BACKGROUND: Alzheimer's disease (AD) pathophysiology is mostly (>95%) not inherited in a Mendelian fashion. Such sporadic AD (sAD) forms do not exhibit familial aggregation and are characterized by complex genetic inheritance. Growing evidence indicates that multiple genes contribute to sAD-characteristic endophenotypes, molecular mechanisms, signaling pathways and biomarker signatures either individually or through complex gene-gene interactions, lifestyle and the environment. DISCUSSION: Under the hypothesis that low-prevalence variants showing moderate-to-high effect size may be associated with risk for sAD, two independent research groups have demonstrated that a rare variant (rs75932628, encoding a substitution of arginine by histidine at residue 47 (R47H), in the TREM2 gene, which encodes the triggering receptor expressed on myeloid cells 2) is significantly associated with an increased susceptibility to sAD. Another study has provided intriguing evidence that a low-frequency variant (rs63750847) in the APP gene is associated with a reduced risk of developing AD and a lower likelihood of age-related cognitive decline in elderly subjects without AD. SUMMARY: Recent years have witnessed tremendous development in genetics technology that has allowed full individualized genome-wide or genomic screening embracing all of the risk and protective variants for sAD, both across populations and within individuals. Hopefully, the integration of neurogenetics with systems biology and high-throughput genotyping will further pave the way to decipher all of the related causes, mechanisms, and biomarkers across the spectrum of distinct AD forms. After an almost lost apprentice decade in AD therapy development, the epoch of individualized asymptomatic screening and progress in primary and secondary prevention of sAD is probably at its dawn. Even though we are more at the beginning than at the end of sAD genetics, there is some reason for optimism given the recent identification of novel risk or protective variants (such as rare TREM2 and APP mutations) showing strong statistical associations with sAD.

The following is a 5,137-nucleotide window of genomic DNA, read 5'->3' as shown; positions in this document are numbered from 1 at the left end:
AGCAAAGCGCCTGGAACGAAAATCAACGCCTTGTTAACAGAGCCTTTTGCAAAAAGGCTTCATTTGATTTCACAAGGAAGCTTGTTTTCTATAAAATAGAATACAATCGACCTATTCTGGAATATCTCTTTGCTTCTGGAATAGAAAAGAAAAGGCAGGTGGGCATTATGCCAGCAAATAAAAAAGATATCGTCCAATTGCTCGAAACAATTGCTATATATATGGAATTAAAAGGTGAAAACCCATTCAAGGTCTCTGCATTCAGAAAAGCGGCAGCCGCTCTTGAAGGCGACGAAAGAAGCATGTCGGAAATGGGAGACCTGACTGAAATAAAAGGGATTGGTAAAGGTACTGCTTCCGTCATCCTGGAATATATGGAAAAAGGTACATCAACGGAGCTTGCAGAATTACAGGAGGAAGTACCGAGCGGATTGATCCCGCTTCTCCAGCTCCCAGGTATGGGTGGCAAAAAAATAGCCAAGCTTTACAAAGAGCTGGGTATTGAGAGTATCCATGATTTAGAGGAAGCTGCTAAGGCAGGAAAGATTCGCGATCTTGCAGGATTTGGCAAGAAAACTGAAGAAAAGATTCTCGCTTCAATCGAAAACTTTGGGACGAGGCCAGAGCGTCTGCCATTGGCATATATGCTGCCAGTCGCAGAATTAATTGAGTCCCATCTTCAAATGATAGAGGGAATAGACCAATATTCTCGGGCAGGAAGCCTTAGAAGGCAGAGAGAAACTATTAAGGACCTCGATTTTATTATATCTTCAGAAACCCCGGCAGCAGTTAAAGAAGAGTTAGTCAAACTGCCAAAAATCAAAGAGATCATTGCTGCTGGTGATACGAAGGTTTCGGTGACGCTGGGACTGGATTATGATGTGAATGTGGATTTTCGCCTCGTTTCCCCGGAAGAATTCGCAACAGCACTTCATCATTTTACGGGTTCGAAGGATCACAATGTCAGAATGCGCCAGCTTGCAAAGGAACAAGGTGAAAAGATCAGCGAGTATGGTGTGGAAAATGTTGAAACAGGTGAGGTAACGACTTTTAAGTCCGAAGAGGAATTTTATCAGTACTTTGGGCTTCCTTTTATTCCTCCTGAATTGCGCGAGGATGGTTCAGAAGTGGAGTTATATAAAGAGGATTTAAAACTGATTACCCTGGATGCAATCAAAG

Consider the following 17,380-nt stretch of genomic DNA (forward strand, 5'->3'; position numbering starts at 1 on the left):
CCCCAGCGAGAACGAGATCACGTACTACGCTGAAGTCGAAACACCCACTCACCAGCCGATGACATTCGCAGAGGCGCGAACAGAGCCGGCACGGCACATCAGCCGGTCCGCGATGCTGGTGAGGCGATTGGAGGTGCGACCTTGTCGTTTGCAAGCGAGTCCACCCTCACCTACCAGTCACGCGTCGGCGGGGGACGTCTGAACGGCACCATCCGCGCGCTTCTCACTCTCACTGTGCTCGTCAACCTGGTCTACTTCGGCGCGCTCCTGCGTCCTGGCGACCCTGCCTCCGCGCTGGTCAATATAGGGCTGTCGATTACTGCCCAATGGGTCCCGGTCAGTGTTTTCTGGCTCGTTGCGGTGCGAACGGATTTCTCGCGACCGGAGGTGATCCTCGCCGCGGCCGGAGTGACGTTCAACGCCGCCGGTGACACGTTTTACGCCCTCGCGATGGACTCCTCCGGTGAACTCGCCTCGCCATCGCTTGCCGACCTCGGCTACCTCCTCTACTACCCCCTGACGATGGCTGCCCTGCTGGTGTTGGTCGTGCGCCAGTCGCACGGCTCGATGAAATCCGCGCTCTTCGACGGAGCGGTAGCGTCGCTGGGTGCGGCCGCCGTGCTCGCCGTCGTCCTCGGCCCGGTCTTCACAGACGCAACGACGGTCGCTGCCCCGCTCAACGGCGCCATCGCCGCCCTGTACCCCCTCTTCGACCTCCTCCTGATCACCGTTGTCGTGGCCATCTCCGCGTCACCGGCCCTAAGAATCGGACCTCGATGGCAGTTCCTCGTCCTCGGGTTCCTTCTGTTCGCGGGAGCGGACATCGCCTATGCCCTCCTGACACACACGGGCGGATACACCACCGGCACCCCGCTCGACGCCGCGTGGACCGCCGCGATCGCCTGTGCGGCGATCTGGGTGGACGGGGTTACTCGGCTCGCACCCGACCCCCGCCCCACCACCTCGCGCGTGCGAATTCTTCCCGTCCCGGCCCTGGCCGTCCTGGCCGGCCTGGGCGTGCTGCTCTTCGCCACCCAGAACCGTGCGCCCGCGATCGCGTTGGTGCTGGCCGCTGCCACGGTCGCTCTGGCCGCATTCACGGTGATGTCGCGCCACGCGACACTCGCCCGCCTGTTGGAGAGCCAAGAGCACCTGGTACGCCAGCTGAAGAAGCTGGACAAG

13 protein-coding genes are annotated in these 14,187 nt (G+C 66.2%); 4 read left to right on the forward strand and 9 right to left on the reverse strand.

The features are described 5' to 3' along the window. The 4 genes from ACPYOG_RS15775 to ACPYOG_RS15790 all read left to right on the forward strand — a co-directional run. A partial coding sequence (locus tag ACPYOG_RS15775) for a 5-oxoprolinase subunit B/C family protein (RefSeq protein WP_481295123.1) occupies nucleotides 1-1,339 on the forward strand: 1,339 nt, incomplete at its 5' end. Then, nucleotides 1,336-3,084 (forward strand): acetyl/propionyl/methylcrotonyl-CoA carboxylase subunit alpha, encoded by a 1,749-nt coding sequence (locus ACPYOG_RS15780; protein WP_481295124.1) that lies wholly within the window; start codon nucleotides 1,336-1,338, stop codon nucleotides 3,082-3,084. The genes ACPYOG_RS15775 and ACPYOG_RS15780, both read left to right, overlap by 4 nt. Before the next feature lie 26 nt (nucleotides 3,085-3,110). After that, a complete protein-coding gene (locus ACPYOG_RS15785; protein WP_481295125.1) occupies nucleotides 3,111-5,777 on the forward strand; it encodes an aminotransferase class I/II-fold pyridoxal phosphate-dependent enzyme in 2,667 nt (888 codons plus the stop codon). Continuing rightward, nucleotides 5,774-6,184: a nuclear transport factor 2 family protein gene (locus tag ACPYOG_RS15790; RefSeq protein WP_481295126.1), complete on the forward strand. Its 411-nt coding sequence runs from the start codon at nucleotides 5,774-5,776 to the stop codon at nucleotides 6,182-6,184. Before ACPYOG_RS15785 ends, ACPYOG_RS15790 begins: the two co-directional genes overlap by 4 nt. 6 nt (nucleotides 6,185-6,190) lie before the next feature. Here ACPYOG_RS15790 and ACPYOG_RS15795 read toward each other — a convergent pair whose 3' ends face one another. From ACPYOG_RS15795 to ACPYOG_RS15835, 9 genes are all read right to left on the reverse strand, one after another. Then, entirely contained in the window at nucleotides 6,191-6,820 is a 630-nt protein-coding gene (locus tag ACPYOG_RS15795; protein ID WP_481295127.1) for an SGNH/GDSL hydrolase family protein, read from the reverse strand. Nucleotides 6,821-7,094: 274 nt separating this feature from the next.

PMID: 23510020 [PubMed - as supplied by publisher]
What does systems biology mean for biomarker discovery?
Expert Opin Med Diagn. 2010 Jan;4(1):1-10
Authors: Azuaje F
Importance of the field: The global, integrated analysis of large-scale data sets encoding different levels of biological information opens up new possibilities to discover new biomarkers and elucidate complex mechanisms driving health and disease. Areas covered in this review: This article reviews fundamental systems approaches and applications for biomarker discovery in different biomedical domains. It introduces key challenges and requirements for the development of advanced computational techniques, resources and applications. It discusses how these approaches can fill in some of the current gaps in traditional biomarker discovery and disease classification. What the reader will gain: The reader will be introduced to recent advances, techniques and applications of systems approaches to biomarker discovery and disease classification. The reader will learn fundamental research principles and tasks required in the implementation of these approaches and applications. The reader will gain a better understanding of the role of systems biology, as well as of potential opportunities and advances. Take home message: Systems approaches to biomarker discovery may contribute to the discovery of more accurate and robust predictors of disease and clinical responses. Moreover, they can provide new and deeper clues of potential causal mechanisms underpinning physiological and pathological conditions.
PMID: 23496106 [PubMed]
Robustness of chemometrics-based feature selection methods in early cancer detection and biomarker discovery.
Stat Appl Genet Mol Biol. 2013 Mar 13;:1-17
Authors: Lee HW, Lawton C, Na YJ, Yoon S